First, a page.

The measurement used to determine popularity is an important factor underlying this statement. Is popularity based on customer registrations? Sales? How about the rack space devoted to software at the store? All of these metrics are biased toward commercial software and against free software. Considering the number of try-before-you-buy commercial apps available, download-counting may be a tempting metric to use, but it is biased in the opposite direction and doesn’t consider anomalies such as multiple installations or the ultimate rejection of the product by users. An unbiased consumer survey may be the only way to truly determine popularity. If anyone has actually accomplished this, please share.

Another important question is, does popularity really matter? There is a link between popularity and the fear that an app will eventually lose support, but that risk can be mitigated with a good exit strategy as discussed above. That fear is the target of this FUD pattern. Also, in my opinion, computing is not a popularity contest. If a software application meets my needs and the outlook for support is favorable, then I don’t care if everyone uses it or not. Sometimes, form is more important than function and sometimes it is not, but choosing an app solely because “everyone else is using it” is rarely an acceptable strategy.

The obvious exception is high-end computer games. Computer games in general have created a special culture, and each game has a following, large or small. Games are not about functionality and meeting requirements, but about being part of the culture…shared experiences are part of the entertainment. Admittedly, there are few “big names” producing or porting popular game titles to Linux, a trend that will continue until the gaming market demands otherwise. The desire to be a member of that culture can certainly be enough to dictate which OS to use some or all of the time. Hopefully, things will change.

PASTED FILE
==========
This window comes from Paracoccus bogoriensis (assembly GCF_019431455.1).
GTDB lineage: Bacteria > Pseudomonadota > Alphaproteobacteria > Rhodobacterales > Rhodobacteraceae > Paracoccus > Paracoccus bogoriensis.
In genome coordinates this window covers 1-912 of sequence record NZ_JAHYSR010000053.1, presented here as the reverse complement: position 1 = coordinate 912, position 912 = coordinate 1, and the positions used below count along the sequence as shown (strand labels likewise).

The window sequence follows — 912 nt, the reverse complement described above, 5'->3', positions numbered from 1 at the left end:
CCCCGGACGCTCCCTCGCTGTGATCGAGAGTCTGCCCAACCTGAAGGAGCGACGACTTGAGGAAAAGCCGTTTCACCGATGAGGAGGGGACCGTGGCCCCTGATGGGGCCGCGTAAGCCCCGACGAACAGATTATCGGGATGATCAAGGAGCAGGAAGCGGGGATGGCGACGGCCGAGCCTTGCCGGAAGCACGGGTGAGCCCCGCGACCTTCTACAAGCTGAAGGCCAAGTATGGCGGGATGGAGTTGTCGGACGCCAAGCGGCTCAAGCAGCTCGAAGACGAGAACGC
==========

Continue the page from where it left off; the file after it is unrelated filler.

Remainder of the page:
Finally, the statement is much too general. While it may be true in respect to high-end games, the supposed lack of software is often exaggerated to include all possible uses of the OS, creating yet more FUD.


<< Go To Part 3 Go To Part 5 >>

Who Says Linux Doesn’t Have an Extraordinary MMORPG Game?

Who Says Linux Doesn’t Have an Extraordinary MMORPG (Massive Multiplayer Online Role Playing Game) that’s extremely easy to install (yes, like in Microsoft Windows)?? I love this game!

I started playing this game about a year ago in Windows, but I’m not a big gamer and I’m mostly in Ubuntu and it was not available for Linux at the time, so I didn’t continue playing after my trial.

But now it’s available for Linux — actually, it has been for a while, including a Mac client.

Eve Online Gameplay Screenshot

The name of the game is Eve. Or more accurately (at this posting) Eve Online: Trinity.

EVE Online is a Massively Multiplayer Online Role Playing Game (MMORPG) that takes your real-world intellect and tactical knowhow, and places you in the throes of intergalactic battle for racial supremacy. As a pilot within the EVE universe, you’ll commandeer a variety of ships through distant solar systems in a quest for EVE dominance.

Unlike most MMOs, EVE Online takes place within one persistent universe, where all players exist. And like the real world, the clock’s always ticking. Lead or follow; fight or flee; destroy or become cannon fodder. Whichever path you take, your fate awaits you.

Watch a wicked sweet trailer of it:

Eve gamers will already know that it’s available for Linux, but for those who have never played Eve Online and who crave a good game in Linux, give this one a try.

What’s great about it is using Linux/Ubuntu/Gnome’s Workspace Switching between the game and the Eve online forums or anything else you want to do in your other workspaces/desktops.

See it in all its Ubuntu glory below:

I’ve installed it in Ubuntu Gutsy Gibbon 7.10 and played it without any problems. It was so satisfying to be playing an incredible game in Linux! Can you say, “Microsoft, go format yourself!“?

Download a 14-day trial at and join the world’s largest game universe.

Again, it’s available for Ubuntu (or any Linux distribution), it’s free to try, and you’ll experience something quite unique and awesome.